Two groups normally allied with Republicans have bolted from the party’s effort to ban judicial filibusters — the first major defections from a conservative push to prevent Senate Democrats from blocking President Bush’s judicial nominees.
The National Right to Work Committee, a 2.2 million-member group critical of unions, and the Gun Owners of America, with 300,000 members, say they fear eliminating judicial filibusters could eventually lead to doing away with filibusters altogether.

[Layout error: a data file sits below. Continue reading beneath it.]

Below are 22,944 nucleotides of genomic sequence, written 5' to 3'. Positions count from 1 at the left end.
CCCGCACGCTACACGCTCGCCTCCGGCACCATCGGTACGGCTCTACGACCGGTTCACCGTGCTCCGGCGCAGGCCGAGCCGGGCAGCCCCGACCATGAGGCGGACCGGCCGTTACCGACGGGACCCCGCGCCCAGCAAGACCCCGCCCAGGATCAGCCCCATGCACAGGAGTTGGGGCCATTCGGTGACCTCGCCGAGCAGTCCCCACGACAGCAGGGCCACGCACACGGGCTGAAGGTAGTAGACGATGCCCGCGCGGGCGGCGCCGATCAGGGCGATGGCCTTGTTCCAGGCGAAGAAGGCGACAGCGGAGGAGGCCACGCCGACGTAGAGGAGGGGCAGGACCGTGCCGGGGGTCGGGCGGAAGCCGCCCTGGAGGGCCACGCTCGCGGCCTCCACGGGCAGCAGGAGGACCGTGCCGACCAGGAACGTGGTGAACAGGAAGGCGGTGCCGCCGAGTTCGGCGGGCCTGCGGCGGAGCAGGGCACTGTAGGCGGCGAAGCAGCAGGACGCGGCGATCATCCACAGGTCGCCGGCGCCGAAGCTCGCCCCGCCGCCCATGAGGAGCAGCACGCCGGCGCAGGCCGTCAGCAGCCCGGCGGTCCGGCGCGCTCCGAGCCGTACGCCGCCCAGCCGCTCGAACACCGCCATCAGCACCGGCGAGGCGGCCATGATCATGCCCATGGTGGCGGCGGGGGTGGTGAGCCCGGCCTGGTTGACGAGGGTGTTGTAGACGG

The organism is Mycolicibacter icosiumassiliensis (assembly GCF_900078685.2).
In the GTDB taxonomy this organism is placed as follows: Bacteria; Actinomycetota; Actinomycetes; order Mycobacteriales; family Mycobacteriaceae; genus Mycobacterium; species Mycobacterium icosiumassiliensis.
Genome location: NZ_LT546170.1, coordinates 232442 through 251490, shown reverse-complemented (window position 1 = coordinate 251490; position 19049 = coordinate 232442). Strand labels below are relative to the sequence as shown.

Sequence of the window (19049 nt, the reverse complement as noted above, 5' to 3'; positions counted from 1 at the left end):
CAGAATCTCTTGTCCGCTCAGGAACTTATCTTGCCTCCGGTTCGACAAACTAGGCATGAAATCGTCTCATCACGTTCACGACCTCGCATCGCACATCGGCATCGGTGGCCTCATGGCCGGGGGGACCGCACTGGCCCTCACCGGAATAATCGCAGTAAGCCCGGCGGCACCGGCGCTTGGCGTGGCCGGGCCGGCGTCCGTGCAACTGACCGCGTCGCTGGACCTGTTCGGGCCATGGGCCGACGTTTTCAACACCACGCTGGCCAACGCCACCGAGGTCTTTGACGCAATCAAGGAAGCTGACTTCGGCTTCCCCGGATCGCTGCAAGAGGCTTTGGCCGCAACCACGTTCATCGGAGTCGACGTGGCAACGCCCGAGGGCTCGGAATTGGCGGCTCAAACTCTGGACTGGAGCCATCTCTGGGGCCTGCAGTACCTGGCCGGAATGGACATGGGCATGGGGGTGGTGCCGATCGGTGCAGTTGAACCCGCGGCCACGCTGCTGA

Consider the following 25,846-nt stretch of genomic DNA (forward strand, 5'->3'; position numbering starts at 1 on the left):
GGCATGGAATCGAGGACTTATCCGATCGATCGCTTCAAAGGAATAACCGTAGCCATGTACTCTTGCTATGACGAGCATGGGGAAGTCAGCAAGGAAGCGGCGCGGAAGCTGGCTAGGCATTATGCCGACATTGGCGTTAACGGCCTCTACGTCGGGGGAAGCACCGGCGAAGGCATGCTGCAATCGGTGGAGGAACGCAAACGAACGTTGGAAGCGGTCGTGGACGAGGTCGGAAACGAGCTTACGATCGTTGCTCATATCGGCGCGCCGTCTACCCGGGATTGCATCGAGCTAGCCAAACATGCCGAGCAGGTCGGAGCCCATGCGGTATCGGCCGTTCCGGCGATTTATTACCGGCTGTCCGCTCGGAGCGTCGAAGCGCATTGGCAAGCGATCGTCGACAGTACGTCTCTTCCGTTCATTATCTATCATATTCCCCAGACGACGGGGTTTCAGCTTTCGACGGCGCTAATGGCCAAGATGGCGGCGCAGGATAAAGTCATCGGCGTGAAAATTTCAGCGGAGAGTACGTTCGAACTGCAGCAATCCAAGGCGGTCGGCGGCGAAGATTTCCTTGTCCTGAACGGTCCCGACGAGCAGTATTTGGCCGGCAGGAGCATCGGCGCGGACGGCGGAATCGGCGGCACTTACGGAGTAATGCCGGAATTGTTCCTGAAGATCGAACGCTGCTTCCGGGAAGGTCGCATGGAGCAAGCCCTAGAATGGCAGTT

Both groups have benefited in the past from use of the Senate parliamentary tactic to block gun control and labor bills. A filibuster technically is unlimited debate, and requires 60 votes from the 100-member Senate to stop.
When Larry Pratt is on my side, the world is off its axis. He says:
We think it’s kind of nice to have these traditions that have protected good guys and bad guys. … A lot of people assume that if the Republicans are for it, it must be OK, but then if someone says, ‘Well, they’re making a big mistake and here’s why,’ well, then you’ll find out that the support is a mile wide but closer to an inch deep.
This is bad news for the filibuster slayers. Senator Strangelove may have to delay the nuclear option.